MONTREAL — Even if the player who dazed him with a high hit got off, Trenton Miller is glad he took to social media to spread the word about concussions and hits to the head.
The Concordia University quarterback, whose video pleading for greater player safety in football went viral this week, wasn't disappointed that Laval Rouge et Or defensive back Gabriel Ouellet was spared a suspension after a review by the FSEQ, the body that oversees high school, college and university football in Quebec.
Rouge et Or defensive back Kevin McGee was suspended one game for an even nastier hit on Concordia slotback James Tyrrell later in the game.
"I think it's awesome that they took the time to consider player safety, they kind of understand now where they have to go in the future with it," Miller said Friday. "Just seeing all the positive response I got, publicly and privately.
"They were happy I spoke out about it."
A statement released Friday from FSEQ football commissioner Benoit Doloreux said a review of video and written evidence found that there was no intent to injure when Ouellet brought down Miller in the third quarter of the Rouge et Or's 12-8 home win on Sept. 24.
As of Friday, more than 55,000 people had watched the video, which included replays of the two incidents.
"I didn't expect that," Miller said. "I expected maybe a couple of hundred views and a few shares, but if I can be the face of it and help some people, that's great."
"It's not about me. It's about player safety in the RSEQ in general and in football, whether or not someone was suspended. I'm sure he didn't do it intentionally, that's why it's hard to have a rule that judges intent. It's just a step we need to take to make it safer."
He also wanted to draw attention to head injuries and especially to raise awareness among young quarterbacks not to ignore concussion symptoms.
The current rule leaves it up to referees to judge if a player intended to injure an opponent before ejecting him from a game. Miller hopes the conference will change the rule so that all hits to the head are called and become subject to review for further discipline.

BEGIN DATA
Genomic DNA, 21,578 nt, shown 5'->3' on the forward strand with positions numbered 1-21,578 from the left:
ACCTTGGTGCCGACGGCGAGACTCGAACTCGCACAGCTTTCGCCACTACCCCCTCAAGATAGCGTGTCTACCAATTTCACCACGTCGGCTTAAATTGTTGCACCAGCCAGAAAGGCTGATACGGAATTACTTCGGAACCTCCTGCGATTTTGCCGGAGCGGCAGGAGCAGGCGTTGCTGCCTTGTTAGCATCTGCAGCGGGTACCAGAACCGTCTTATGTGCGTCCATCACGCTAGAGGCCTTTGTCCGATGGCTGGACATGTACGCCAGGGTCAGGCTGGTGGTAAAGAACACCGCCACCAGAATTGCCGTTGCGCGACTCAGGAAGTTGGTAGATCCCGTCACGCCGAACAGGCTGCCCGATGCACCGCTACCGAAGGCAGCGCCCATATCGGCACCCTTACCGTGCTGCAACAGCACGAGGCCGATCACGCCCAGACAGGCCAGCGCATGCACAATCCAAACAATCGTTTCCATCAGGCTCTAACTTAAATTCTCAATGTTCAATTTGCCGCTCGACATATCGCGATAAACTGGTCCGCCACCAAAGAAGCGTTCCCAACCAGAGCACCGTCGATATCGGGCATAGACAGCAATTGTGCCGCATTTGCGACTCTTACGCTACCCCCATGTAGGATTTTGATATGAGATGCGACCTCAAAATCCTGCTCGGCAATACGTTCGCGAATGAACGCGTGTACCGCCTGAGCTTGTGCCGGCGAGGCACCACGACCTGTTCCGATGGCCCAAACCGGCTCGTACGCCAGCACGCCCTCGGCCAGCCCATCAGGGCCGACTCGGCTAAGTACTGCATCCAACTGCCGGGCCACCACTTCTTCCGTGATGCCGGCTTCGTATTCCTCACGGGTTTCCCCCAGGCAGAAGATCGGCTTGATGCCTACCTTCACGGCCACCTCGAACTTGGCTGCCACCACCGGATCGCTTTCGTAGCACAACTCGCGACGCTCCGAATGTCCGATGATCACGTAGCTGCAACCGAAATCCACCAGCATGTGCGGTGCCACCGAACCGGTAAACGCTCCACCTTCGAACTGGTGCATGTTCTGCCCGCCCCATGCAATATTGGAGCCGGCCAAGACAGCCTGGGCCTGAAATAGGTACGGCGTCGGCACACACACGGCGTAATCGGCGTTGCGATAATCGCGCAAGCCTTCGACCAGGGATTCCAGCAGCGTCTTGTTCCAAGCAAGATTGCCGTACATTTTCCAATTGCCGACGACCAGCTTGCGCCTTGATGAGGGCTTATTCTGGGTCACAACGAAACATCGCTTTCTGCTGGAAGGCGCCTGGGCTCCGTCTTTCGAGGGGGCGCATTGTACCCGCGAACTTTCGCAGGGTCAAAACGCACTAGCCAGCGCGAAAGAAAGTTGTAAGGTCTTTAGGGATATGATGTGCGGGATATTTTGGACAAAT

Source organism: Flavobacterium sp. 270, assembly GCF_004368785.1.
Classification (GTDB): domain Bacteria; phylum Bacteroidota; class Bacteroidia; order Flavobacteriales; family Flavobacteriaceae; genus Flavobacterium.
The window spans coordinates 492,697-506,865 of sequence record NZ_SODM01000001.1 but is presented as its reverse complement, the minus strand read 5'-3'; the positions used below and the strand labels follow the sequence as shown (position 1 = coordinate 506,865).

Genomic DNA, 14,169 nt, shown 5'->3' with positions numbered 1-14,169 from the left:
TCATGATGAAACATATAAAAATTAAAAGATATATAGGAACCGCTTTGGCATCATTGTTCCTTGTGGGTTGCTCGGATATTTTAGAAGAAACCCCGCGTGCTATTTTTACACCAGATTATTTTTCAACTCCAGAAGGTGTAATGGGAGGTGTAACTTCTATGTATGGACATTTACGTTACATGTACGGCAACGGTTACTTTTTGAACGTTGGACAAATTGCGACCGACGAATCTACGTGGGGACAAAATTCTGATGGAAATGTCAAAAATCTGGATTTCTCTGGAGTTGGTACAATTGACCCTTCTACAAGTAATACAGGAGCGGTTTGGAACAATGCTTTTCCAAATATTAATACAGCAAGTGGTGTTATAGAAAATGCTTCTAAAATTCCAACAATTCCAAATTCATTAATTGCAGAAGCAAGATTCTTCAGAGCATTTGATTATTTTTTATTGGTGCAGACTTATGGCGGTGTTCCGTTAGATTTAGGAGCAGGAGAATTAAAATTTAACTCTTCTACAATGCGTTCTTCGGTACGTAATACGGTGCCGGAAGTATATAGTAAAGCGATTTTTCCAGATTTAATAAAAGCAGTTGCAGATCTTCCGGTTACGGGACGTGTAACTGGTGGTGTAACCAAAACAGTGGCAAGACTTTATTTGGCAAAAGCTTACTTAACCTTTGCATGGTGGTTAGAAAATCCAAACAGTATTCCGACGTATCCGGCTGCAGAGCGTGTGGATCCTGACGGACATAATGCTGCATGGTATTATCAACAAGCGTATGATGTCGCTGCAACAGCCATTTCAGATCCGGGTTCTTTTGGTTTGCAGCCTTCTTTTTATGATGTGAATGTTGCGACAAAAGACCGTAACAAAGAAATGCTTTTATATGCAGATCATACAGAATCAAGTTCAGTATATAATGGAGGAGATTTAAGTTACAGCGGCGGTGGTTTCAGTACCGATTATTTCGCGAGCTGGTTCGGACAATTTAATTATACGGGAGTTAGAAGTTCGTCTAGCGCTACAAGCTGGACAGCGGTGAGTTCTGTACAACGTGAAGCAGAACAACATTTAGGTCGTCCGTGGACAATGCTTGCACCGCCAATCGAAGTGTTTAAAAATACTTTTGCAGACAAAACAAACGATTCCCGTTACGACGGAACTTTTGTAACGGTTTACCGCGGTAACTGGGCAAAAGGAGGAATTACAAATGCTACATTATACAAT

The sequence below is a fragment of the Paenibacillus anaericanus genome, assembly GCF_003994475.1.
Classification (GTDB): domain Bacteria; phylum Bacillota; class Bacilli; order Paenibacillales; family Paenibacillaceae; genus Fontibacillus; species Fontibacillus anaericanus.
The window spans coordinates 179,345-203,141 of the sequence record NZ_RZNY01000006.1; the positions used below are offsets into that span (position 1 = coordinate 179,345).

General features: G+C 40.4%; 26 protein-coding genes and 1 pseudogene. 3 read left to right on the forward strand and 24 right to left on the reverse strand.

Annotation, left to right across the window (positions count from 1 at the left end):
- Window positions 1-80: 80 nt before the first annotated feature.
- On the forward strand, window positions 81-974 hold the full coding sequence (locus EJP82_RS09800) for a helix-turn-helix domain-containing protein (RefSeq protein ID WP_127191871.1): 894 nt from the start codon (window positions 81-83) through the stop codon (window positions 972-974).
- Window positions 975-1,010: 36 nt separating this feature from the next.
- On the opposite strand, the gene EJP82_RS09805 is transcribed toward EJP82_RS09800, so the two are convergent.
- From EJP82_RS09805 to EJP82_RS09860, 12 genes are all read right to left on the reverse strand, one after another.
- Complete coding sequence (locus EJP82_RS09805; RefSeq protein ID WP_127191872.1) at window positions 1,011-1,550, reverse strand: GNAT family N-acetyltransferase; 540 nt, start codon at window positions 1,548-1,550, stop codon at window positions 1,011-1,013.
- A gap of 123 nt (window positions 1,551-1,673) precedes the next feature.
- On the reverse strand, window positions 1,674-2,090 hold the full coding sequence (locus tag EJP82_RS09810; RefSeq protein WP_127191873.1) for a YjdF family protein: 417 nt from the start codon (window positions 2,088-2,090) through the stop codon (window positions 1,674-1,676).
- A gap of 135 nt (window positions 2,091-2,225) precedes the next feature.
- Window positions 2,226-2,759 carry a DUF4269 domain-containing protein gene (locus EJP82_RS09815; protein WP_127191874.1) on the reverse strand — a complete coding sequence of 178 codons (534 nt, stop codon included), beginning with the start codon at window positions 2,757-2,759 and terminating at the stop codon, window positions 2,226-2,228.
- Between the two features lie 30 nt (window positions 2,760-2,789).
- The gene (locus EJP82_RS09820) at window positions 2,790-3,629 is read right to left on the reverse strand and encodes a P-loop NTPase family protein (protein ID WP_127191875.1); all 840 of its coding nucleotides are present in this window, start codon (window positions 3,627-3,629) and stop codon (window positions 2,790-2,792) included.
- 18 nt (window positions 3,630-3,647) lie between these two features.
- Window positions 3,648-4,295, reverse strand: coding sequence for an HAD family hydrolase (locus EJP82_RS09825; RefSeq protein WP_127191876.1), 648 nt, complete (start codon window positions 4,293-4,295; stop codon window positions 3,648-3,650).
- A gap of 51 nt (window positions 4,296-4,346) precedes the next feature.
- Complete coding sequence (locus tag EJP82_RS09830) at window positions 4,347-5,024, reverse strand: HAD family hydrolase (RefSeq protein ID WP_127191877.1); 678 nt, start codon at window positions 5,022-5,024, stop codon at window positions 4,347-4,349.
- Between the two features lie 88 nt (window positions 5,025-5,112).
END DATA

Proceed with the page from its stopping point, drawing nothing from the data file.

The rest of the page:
Miller was running with the ball on the play when he was hit high, from the side, by what appears to be Ouellet's shoulder. He returned later, but for only two plays when he and the team trainer decided he should leave the game.
Doloreux's statement said the hit was legal and that, because Miller was carrying the ball, he "was not considered to be in a vulnerable position."
Tyrrell was deemed to be vulnerable when McGee went straight in for a helmet-to-helmet hit just as the Concordia player caught a pass. The commissioner ruled that McGee committed a foul that deserved ejection from the game and therefore it carried an automatic one-game suspension. The Quebec City native is to sit out the Rouge et Or's game Sunday against McGill.
No penalty was called on the field for either play. Concordia requested the review.
"The ruling is backed by a desire to provide a safe environment for our student athletes," said FSEQ president and general manager Gustave Roel, who added that player safety "is a priority."
Miller, a Buffalo, N.Y., native, in his final year of football eligibility, made that same point.
In the video, he read a statement calling on the FSEQ to catch up to other leagues in cracking down on hits to the head and to "pursue player safety as the No. 1 issue.
"What really pains me is my parents shouldn't have to watch my game and worry about me dying on the football field," he added. "They shouldn't have to worry about me getting seriously injured to the point where I might have long-term effects."
He wasn't sure if he'd be cleared to dress this week, but said backup Adam Vance will start against Sherbrooke.
"I feel better day to day, no headaches," he said.
Miller was a prize catch for Concordia when he transferred in 2015 — a gifted quarterback and student with top grades who is completing a graduate degree in business. He was named the Quebec conference player of the year in 2015.
Laval issued a statement saying it would not appeal the decision. It said the Rouge et Or has never encouraged or taught dangerous play and would have no further comment.
Bill Beacon, The Canadian Press